The treatment targets a biological system known as the "gap junction" by which cells on the perimeter of a wounds form tiny pipes or channels through which they communicate and pass material.

    Dr Becker said: "Cells have to talk to each other in order to grow new skin and organise themselves at the edges of a wound to move together and to meet. We are able to speed up these natural processes."

    The scientists believe that Nexagon could be an important treatment for leg ulcers in elderly diabetic patients that will not heal.

    In addition to its healing properties, the gel reduces inflammation at the site of the wound, decreases scarring and, because the wound heals faster, reduces the risk of infection.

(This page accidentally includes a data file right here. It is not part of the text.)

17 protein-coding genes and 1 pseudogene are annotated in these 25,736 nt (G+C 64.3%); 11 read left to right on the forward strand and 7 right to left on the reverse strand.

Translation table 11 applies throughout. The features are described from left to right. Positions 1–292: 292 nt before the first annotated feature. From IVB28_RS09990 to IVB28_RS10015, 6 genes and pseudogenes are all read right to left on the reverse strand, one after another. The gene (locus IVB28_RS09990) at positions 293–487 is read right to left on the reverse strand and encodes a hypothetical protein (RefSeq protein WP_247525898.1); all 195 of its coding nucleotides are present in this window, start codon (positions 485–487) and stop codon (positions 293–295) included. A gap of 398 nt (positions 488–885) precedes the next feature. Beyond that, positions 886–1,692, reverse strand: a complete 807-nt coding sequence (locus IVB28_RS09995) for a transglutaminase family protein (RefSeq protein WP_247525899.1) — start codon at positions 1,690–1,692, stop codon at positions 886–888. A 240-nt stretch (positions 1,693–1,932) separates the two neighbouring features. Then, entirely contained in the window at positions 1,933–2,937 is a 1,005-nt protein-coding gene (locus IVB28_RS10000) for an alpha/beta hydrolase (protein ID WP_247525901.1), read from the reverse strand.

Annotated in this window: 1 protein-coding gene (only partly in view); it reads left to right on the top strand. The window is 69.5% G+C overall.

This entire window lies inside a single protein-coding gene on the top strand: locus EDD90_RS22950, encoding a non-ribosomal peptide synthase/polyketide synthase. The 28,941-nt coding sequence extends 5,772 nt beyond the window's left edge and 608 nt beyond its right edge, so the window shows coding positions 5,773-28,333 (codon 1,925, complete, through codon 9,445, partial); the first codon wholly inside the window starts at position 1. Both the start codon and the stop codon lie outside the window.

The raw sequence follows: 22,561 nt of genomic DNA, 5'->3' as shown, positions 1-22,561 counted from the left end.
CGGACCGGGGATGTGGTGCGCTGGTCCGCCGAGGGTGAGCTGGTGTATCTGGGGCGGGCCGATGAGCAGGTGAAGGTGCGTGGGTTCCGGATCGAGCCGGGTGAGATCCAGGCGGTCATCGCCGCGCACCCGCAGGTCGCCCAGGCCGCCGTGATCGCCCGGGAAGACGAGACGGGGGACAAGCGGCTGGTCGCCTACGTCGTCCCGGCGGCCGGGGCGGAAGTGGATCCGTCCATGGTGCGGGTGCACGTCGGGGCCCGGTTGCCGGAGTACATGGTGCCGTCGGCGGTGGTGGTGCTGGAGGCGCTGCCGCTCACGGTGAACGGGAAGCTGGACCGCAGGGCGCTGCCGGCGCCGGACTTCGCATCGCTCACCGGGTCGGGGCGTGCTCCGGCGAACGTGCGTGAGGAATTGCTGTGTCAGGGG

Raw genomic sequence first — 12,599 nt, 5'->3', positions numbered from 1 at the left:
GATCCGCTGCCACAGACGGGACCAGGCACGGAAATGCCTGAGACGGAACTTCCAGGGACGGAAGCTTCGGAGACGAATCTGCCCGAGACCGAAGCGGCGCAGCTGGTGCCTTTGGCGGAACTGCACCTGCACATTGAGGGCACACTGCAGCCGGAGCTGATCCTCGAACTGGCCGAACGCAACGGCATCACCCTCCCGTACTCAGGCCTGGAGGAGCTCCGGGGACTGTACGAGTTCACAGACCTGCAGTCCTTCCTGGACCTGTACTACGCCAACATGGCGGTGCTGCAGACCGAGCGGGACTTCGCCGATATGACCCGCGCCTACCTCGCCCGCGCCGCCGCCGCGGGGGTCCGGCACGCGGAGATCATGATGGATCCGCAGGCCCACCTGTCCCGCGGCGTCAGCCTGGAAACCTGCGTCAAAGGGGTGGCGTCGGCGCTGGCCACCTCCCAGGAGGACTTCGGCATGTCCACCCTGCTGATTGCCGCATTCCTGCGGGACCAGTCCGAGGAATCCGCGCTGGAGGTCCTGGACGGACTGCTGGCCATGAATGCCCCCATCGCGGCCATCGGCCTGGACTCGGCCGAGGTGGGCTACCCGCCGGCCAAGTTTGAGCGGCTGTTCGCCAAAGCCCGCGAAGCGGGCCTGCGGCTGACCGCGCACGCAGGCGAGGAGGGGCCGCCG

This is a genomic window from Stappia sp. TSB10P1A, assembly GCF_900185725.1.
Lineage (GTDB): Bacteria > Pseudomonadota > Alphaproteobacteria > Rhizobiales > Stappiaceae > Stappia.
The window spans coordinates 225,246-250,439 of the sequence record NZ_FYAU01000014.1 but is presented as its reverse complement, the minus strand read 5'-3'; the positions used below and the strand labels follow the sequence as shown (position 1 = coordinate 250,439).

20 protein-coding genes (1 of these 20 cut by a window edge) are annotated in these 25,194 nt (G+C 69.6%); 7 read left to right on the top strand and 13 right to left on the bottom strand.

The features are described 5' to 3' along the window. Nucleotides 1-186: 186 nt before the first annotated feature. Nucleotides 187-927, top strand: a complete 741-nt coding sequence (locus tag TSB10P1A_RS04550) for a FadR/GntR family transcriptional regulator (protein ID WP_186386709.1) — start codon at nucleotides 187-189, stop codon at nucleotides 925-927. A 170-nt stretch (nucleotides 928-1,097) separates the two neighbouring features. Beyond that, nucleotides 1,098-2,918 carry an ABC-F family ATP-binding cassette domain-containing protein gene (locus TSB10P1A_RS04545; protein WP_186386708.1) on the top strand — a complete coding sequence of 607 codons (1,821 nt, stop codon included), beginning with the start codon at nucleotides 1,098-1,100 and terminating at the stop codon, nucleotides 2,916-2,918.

Dr Becker added: "The challenge now lies in taking Nexagon treatment into the clinic.

    "We also wish to investigate new areas of research into wound healing and skin disorders such as psoriasis, using this technology to create the next generation of innovative products."

    They are now seeking a research partner to fund human trials with Nexagon.

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    http://www.telegraph.co.uk/news/main...20/ixhome.html

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    nexagon

    ''Experiments so far have shown that the gel is effective with the skin, brain tissue, the cornea in the eye and even with injury to the spinal cord where it is possible that it might limit spinal cord damage following an injury.''

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    Wound Gel Halves Healing Time

    Wound Gel Halves Healing Time